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Morse taper #3 to #4 adapter

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nnam

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#1
I saw some going from #4 to smaller size #3. I have #3 and I want to be able to use #4 drill bits since I happen to have a bunch of them.
I know some people may say that may "overload" the lathe. However, I think as long as I don't force it or step drilling things, it should not cause an issue.

I post here for more responses for pros or cons to this from the experienced machinists.

Furthermore, and more importantly, I can't even find such a thing.

Some of my concern is that if I can find an adapter, it'll be sticking out a bit, shortening the length of work area, but that's not so much of my concern, at least currently.

Another option is is to sell the bits, and buy new bits that works. It just means I probably lose a lot of money on shipping and the hassle of selling them. I don't know if there is a good solution to this.
 

nnam

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#2
ok, I just suddenly found one solution that works. I am still open for more, since experienced machinists probably know better:

CXA tool post holder for MT4.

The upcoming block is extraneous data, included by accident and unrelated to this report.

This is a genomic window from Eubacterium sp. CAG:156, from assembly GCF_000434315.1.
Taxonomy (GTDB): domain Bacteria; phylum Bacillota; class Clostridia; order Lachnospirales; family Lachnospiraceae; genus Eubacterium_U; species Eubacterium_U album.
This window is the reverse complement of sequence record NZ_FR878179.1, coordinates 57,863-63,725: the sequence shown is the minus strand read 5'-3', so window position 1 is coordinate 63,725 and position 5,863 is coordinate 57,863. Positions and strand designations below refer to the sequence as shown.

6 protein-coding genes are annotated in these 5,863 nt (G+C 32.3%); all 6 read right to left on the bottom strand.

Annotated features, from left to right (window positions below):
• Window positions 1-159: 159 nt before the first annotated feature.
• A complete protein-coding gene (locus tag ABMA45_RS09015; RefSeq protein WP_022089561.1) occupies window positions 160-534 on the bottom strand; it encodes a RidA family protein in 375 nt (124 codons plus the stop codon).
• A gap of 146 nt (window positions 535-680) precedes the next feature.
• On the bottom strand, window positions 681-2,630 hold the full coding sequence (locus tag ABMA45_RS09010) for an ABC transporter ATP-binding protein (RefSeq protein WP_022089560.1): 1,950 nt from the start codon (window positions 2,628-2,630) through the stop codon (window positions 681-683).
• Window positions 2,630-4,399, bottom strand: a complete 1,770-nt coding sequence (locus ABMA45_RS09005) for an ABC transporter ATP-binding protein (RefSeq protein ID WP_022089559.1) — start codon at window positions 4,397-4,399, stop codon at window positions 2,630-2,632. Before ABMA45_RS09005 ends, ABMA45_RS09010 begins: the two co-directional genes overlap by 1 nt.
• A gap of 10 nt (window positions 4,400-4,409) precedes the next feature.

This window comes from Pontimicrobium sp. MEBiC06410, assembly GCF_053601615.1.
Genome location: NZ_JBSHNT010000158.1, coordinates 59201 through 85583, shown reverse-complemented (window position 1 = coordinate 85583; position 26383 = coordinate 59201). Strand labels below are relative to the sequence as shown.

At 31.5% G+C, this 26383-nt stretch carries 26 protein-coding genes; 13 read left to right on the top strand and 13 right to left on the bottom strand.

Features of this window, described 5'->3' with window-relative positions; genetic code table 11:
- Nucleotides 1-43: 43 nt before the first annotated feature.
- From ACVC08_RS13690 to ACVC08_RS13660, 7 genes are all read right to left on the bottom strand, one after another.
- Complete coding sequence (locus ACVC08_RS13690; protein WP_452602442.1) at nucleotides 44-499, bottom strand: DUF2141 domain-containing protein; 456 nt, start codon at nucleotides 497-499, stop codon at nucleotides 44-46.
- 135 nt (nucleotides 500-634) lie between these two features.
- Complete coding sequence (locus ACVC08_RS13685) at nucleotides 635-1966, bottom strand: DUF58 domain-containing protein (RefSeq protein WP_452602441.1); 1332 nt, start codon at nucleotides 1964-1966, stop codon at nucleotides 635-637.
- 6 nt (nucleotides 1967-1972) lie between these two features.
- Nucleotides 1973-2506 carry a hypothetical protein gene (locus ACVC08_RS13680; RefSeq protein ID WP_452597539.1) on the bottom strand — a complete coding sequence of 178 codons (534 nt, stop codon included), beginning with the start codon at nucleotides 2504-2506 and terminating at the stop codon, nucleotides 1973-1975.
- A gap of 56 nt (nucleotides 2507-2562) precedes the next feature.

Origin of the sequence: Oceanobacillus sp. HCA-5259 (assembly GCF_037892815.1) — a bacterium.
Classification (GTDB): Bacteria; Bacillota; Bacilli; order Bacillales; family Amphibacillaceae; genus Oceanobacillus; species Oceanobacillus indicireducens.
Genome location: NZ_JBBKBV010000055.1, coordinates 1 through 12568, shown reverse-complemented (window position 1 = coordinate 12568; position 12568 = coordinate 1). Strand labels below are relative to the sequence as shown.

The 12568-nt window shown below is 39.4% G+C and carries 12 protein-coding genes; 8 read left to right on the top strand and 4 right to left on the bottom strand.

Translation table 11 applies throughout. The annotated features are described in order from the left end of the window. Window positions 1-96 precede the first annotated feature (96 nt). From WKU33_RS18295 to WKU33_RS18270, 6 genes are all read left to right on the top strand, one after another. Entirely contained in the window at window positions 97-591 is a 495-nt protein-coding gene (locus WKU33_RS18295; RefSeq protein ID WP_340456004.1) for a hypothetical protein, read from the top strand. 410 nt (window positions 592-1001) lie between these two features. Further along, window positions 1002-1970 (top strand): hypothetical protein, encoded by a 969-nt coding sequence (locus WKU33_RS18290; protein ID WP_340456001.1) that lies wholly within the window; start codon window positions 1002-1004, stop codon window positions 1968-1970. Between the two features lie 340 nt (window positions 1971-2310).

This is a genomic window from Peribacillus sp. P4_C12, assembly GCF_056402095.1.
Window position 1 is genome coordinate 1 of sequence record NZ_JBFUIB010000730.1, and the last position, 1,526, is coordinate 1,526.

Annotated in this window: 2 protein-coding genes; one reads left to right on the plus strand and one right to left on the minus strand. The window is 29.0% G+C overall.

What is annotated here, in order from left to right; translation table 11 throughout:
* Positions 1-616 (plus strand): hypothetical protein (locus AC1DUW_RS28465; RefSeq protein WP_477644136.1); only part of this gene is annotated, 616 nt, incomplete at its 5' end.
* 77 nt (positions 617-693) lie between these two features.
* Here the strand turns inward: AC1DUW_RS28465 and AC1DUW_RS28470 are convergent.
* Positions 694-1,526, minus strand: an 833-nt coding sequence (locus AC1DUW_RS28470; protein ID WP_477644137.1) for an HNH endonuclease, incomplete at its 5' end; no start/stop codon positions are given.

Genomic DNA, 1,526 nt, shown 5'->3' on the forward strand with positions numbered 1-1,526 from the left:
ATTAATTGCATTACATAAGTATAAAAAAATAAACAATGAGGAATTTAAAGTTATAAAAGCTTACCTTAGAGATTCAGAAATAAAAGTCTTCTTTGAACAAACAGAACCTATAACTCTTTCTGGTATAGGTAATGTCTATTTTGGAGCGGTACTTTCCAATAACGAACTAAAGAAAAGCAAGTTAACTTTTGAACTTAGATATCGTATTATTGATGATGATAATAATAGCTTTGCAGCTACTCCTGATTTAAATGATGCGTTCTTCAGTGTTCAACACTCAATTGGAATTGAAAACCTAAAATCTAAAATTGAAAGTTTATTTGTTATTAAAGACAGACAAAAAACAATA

Chipper5783

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#3
What sort of a machine do you have? I'm guessing that with a #3 in the TS, it about 12" - 16" machine.
I am a big fan of drilling from the tool post (so the CXA to #4 is a good choice. I did not know the CXA was available with a #4 - that is awsome.

You can get a #3 male to #4 female, with a torque arm. I have never used one (the drilling from the toolpost is just so slick, I can't really see an advantage to using the tailstock). Using the adapter, without the torque arm I think would be a bad idea (though on the little anti-rotation key, also you would not want the tool to slip in the taper - if you don't have the tang socket in the tailstock and not all lathes do have the tang slot).
 

pstemari

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#4